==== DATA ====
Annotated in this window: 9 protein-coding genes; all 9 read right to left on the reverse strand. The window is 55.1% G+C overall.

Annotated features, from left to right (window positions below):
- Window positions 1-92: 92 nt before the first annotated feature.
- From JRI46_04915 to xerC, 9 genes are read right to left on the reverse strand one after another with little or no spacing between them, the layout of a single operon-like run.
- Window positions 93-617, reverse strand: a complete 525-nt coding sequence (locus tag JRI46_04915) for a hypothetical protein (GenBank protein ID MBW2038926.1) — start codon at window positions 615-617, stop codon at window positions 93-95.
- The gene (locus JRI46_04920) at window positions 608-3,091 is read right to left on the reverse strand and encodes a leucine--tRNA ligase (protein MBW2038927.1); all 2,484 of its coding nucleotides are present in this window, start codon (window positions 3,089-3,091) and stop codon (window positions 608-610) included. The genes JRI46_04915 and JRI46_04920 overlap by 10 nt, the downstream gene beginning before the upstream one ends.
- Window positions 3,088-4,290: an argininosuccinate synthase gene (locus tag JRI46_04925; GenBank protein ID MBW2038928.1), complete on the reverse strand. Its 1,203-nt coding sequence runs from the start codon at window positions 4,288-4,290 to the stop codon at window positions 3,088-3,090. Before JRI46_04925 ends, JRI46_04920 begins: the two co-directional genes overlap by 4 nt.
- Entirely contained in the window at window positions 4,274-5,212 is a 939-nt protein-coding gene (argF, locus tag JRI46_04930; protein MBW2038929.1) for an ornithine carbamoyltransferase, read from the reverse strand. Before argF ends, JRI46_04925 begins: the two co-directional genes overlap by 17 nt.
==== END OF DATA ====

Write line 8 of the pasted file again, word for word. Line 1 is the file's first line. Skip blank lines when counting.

- Entirely contained in the window at window positions 4,274-5,212 is a 939-nt protein-coding gene (argF, locus tag JRI46_04930; protein MBW2038929.1) for an ornithine carbamoyltransferase, read from the reverse strand. Before argF ends, JRI46_04925 begins: the two co-directional genes overlap by 17 nt.